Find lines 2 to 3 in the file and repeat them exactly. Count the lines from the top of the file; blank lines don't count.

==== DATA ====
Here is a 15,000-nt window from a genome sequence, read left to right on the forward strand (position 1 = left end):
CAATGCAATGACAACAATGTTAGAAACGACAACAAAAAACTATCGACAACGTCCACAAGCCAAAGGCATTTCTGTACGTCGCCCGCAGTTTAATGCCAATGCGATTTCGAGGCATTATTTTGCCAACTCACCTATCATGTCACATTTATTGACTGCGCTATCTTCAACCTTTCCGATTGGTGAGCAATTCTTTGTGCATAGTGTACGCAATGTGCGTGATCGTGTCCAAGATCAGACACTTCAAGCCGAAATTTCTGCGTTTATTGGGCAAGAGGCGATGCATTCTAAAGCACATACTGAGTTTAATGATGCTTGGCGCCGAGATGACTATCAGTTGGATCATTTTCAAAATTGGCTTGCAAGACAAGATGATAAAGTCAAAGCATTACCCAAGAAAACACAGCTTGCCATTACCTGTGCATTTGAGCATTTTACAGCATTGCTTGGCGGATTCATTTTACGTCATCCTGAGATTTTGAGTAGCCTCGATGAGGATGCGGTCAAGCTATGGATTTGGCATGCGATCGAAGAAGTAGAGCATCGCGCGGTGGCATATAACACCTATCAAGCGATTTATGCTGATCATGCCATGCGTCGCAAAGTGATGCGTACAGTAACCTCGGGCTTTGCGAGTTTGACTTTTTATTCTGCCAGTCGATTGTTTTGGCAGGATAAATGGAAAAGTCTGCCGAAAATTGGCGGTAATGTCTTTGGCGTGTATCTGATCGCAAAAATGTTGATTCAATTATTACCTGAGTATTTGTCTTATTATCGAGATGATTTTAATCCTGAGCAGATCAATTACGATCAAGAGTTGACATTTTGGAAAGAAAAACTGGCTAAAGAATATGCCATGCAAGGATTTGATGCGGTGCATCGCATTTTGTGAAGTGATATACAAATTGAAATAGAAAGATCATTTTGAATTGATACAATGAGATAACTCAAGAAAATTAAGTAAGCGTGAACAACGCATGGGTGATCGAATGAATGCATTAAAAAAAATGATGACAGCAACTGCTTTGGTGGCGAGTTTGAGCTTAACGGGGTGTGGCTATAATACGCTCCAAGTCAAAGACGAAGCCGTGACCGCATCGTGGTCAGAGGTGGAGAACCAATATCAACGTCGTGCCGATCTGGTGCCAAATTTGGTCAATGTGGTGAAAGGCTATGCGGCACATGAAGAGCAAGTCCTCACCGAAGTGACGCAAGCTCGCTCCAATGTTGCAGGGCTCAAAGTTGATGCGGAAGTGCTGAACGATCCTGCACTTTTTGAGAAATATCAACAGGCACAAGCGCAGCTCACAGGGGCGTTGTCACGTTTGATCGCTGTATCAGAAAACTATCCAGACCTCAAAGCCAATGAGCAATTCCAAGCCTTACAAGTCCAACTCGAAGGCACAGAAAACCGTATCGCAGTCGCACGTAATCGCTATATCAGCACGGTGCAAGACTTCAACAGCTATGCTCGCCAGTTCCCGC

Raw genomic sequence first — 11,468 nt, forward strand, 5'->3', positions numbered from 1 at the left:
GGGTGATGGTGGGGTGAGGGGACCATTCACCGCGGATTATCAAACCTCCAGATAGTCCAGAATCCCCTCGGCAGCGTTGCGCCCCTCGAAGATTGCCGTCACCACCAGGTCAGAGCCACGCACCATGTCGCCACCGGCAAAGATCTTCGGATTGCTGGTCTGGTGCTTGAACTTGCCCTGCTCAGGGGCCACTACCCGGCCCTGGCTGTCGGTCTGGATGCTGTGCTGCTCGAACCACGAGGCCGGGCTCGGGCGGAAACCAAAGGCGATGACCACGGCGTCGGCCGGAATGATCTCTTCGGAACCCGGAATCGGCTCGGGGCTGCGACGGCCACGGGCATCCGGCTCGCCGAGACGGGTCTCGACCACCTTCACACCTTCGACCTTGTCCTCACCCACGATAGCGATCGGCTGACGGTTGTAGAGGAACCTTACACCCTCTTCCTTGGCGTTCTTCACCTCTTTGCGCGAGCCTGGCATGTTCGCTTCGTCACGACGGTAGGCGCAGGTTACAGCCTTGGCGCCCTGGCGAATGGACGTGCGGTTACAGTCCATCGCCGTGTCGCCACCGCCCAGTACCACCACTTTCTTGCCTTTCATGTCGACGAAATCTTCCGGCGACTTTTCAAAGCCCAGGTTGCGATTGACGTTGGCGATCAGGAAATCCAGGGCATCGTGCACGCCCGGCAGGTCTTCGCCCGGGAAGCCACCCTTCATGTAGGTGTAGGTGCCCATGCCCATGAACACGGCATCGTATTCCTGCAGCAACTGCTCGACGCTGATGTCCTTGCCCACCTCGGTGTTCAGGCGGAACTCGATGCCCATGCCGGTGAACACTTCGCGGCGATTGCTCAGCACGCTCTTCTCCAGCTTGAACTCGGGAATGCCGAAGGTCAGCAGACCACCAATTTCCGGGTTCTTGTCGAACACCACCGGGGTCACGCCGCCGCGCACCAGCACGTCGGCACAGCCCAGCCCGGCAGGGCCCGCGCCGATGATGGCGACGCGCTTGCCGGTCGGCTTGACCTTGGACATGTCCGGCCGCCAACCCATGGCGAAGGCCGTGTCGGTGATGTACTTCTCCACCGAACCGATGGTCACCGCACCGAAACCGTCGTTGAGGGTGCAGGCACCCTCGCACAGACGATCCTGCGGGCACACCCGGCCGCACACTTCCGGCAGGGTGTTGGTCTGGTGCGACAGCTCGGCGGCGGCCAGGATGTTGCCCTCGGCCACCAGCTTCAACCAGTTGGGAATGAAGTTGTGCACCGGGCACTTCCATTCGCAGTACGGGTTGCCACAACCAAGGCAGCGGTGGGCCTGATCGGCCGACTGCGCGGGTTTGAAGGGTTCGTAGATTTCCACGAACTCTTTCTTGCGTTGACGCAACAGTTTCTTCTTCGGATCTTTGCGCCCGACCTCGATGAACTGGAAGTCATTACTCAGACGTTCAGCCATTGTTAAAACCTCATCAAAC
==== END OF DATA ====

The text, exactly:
CAATGCAATGACAACAATGTTAGAAACGACAACAAAAAACTATCGACAACGTCCACAAGCCAAAGGCATTTCTGTACGTCGCCCGCAGTTTAATGCCAATGCGATTTCGAGGCATTATTTTGCCAACTCACCTATCATGTCACATTTATTGACTGCGCTATCTTCAACCTTTCCGATTGGTGAGCAATTCTTTGTGCATAGTGTACGCAATGTGCGTGATCGTGTCCAAGATCAGACACTTCAAGCCGAAATTTCTGCGTTTATTGGGCAAGAGGCGATGCATTCTAAAGCACATACTGAGTTTAATGATGCTTGGCGCCGAGATGACTATCAGTTGGATCATTTTCAAAATTGGCTTGCAAGACAAGATGATAAAGTCAAAGCATTACCCAAGAAAACACAGCTTGCCATTACCTGTGCATTTGAGCATTTTACAGCATTGCTTGGCGGATTCATTTTACGTCATCCTGAGATTTTGAGTAGCCTCGATGAGGATGCGGTCAAGCTATGGATTTGGCATGCGATCGAAGAAGTAGAGCATCGCGCGGTGGCATATAACACCTATCAAGCGATTTATGCTGATCATGCCATGCGTCGCAAAGTGATGCGTACAGTAACCTCGGGCTTTGCGAGTTTGACTTTTTATTCTGCCAGTCGATTGTTTTGGCAGGATAAATGGAAAAGTCTGCCGAAAATTGGCGGTAATGTCTTTGGCGTGTATCTGATCGCAAAAATGTTGATTCAATTATTACCTGAGTATTTGTCTTATTATCGAGATGATTTTAATCCTGAGCAGATCAATTACGATCAAGAGTTGACATTTTGGAAAGAAAAACTGGCTAAAGAATATGCCATGCAAGGATTTGATGCGGTGCATCGCATTTTGTGAAGTGATATACAAATTGAAATAGAAAGATCATTTTGAATTGATACAATGAGATAACTCAAGAAAATTAAGTAAGCGTGAACAACGCATGGGTGATCGAATGAATGCATTAAAAAAAATGATGACAGCAACTGCTTTGGTGGCGAGTTTGAGCTTAACGGGGTGTGGCTATAATACGCTCCAAGTCAAAGACGAAGCCGTGACCGCATCGTGGTCAGAGGTGGAGAACCAATATCAACGTCGTGCCGATCTGGTGCCAAATTTGGTCAATGTGGTGAAAGGCTATGCGGCACATGAAGAGCAAGTCCTCACCGAAGTGACGCAAGCTCGCTCCAATGTTGCAGGGCTCAAAGTTGATGCGGAAGTGCTGAACGATCCTGCACTTTTTGAGAAATATCAACAGGCACAAGCGCAGCTCACAGGGGCGTTGTCACGTTTGATCGCTGTATCAGAAAACTATCCAGACCTCAAAGCCAATGAGCAATTCCAAGCCTTACAAGTCCAACTCGAAGGCACAGAAAACCGTATCGCAGTCGCACGTAATCGCTATATCAGCACGGTGCAAGACTTCAACAGCTATGCTCGCCAGTTCCCGC

Raw genomic sequence first — 11,468 nt, forward strand, 5'->3', positions numbered from 1 at the left: